POLS0035 Strategies of Terrorism
Course Code: POLS0035
Course Tutor: Dr Manuel Vogt (Department of Political Science)
Length: One Term (Spring Term)
Teaching: 20 contact hours
Assessment: One 1,500 word essay (40%) and one 2,500 word essay (60%)
Credits: 15 credits/4 US Credits/7.5 ECTS Credits
Module Level: L6 (Advanced)
terrorism, political violence, empirical research, and non-state actors
About this course
This module is suitable for advanced undergraduate students. It will acquaint students with the main theoretical debates and empirical findings in the research on terrorism. It covers the topic from both a contemporary and an historical perspective and examines terrorism as a strategic tool of intra-state and transnational warfare. We will draw on insights from political science, sociology, psychology, criminology, economics, and history to shed light on such topics as the historical trends in terrorist activity, the relationship of terrorism to other forms of political violence, the use of one-sided violence in civil conflicts, the system and individual-level roots of terrorism, the role of religion in contemporary transnational terrorism, as well as the effects (and effectiveness) of this strategy of political violence. We will also examine the policy responses available to political decision makers in the field of security, including the ethical concerns arising in the context of counter-terrorist strategies.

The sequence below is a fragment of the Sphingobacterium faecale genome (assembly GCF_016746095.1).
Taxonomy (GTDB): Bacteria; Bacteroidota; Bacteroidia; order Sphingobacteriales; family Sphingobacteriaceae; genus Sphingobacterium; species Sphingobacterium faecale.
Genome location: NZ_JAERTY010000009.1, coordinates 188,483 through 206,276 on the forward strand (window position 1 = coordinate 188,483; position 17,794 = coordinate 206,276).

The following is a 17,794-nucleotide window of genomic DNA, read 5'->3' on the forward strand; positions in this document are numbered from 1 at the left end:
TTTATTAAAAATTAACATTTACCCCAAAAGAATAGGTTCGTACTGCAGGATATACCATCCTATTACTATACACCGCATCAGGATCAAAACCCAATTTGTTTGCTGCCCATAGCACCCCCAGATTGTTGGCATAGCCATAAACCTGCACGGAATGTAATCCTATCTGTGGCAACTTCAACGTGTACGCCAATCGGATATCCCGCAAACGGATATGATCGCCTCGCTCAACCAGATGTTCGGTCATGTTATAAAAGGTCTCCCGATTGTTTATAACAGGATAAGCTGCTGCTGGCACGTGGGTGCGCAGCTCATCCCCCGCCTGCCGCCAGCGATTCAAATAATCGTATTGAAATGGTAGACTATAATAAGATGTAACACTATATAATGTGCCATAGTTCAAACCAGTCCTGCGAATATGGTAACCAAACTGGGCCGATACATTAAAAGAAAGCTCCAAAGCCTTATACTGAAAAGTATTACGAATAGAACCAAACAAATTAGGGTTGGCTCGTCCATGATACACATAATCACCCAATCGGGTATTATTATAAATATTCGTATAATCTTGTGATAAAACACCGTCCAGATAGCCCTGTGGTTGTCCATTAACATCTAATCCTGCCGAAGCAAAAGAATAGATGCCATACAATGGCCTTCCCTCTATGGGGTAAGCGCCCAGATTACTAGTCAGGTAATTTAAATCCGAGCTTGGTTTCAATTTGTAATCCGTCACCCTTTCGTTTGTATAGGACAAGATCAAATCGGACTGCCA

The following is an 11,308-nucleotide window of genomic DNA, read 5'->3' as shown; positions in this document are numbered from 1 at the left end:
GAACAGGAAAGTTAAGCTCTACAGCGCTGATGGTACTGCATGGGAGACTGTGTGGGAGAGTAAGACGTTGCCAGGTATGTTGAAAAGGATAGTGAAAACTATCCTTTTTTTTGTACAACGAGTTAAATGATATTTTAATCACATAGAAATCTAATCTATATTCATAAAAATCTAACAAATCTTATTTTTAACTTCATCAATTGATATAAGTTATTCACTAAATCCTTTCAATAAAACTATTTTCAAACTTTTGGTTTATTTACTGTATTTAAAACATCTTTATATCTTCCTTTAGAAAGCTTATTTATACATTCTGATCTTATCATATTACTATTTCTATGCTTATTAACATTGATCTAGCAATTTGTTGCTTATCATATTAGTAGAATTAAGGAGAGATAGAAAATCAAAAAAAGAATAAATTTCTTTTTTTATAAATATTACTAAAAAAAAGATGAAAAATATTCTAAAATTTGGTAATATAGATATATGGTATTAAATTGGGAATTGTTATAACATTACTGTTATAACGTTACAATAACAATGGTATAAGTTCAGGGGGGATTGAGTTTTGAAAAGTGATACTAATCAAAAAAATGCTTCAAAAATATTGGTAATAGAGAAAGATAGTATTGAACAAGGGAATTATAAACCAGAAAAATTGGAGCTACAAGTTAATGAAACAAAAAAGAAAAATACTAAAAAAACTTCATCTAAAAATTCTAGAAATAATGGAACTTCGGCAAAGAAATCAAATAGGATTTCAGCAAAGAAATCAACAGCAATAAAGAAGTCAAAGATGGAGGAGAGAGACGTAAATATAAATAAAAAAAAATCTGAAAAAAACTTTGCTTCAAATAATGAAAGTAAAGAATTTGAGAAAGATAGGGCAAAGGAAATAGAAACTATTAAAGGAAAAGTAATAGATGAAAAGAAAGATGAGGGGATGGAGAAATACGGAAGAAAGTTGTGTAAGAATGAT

Students will be asked to complete a comprehensive set of readings, to participate actively in seminar discussions, and to write two short papers.
By the end of the term, students should be equipped to answer central theoretical and practical questions, such as: why and when do organizations resort to terrorist strategies? Under what conditions are grievances and opportunities for terrorism most likely to emerge? How does violence spill across borders, and what drives transnational terrorism? What leads individuals to the point at which they feel that violence is their only option to bring about political change? How does terrorism affect politics and society in the target countries? How do terrorist organizations collapse, and what options do policymakers have to counter the threat of terrorism?
Please note that POLS0035 is an advanced Political Science module. Its delivery is based on the assumption that you are familiar with concepts and theories central to the field. Moreover, the module will place emphasis on an empirical approach to the study of terrorism. Thus, the methodological discussions and exercises in the seminars will equip you with the analytical tools to ask theoretically relevant and empirically testable research questions, to generate hypotheses, and to develop empirical strategies to test these hypotheses.
You may also want to look at the POLS0035 reading list from last year (accessible via the UCL Library) to get an idea of the readings and topics covered in the module itself.